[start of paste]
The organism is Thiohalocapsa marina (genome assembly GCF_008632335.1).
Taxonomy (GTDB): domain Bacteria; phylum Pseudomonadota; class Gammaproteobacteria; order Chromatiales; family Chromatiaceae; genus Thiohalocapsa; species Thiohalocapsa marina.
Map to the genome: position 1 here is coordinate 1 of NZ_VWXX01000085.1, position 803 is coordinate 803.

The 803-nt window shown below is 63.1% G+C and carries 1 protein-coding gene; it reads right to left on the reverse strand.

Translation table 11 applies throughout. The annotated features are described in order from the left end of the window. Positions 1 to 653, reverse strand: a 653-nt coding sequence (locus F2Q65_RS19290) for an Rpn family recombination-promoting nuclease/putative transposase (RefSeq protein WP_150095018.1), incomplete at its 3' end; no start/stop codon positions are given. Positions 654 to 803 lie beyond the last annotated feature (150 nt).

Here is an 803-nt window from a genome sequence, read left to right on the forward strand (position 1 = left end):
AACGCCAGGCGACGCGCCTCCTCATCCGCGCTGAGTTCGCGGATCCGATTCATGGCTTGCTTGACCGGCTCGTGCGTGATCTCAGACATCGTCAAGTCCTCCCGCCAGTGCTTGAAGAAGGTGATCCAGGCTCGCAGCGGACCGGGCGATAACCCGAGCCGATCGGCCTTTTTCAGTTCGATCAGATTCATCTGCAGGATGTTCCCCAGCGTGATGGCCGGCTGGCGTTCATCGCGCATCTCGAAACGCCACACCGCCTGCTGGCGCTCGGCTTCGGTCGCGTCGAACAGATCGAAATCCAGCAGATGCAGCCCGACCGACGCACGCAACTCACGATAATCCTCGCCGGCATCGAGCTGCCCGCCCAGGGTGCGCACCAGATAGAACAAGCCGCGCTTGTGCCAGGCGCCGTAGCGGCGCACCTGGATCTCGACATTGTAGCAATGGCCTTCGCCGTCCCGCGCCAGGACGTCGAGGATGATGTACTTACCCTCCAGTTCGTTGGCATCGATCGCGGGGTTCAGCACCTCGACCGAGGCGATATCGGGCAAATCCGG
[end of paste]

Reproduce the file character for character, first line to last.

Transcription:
The organism is Thiohalocapsa marina (genome assembly GCF_008632335.1).
Taxonomy (GTDB): domain Bacteria; phylum Pseudomonadota; class Gammaproteobacteria; order Chromatiales; family Chromatiaceae; genus Thiohalocapsa; species Thiohalocapsa marina.
Map to the genome: position 1 here is coordinate 1 of NZ_VWXX01000085.1, position 803 is coordinate 803.

The 803-nt window shown below is 63.1% G+C and carries 1 protein-coding gene; it reads right to left on the reverse strand.

Translation table 11 applies throughout. The annotated features are described in order from the left end of the window. Positions 1 to 653, reverse strand: a 653-nt coding sequence (locus F2Q65_RS19290) for an Rpn family recombination-promoting nuclease/putative transposase (RefSeq protein WP_150095018.1), incomplete at its 3' end; no start/stop codon positions are given. Positions 654 to 803 lie beyond the last annotated feature (150 nt).

Here is an 803-nt window from a genome sequence, read left to right on the forward strand (position 1 = left end):
AACGCCAGGCGACGCGCCTCCTCATCCGCGCTGAGTTCGCGGATCCGATTCATGGCTTGCTTGACCGGCTCGTGCGTGATCTCAGACATCGTCAAGTCCTCCCGCCAGTGCTTGAAGAAGGTGATCCAGGCTCGCAGCGGACCGGGCGATAACCCGAGCCGATCGGCCTTTTTCAGTTCGATCAGATTCATCTGCAGGATGTTCCCCAGCGTGATGGCCGGCTGGCGTTCATCGCGCATCTCGAAACGCCACACCGCCTGCTGGCGCTCGGCTTCGGTCGCGTCGAACAGATCGAAATCCAGCAGATGCAGCCCGACCGACGCACGCAACTCACGATAATCCTCGCCGGCATCGAGCTGCCCGCCCAGGGTGCGCACCAGATAGAACAAGCCGCGCTTGTGCCAGGCGCCGTAGCGGCGCACCTGGATCTCGACATTGTAGCAATGGCCTTCGCCGTCCCGCGCCAGGACGTCGAGGATGATGTACTTACCCTCCAGTTCGTTGGCATCGATCGCGGGGTTCAGCACCTCGACCGAGGCGATATCGGGCAAATCCGG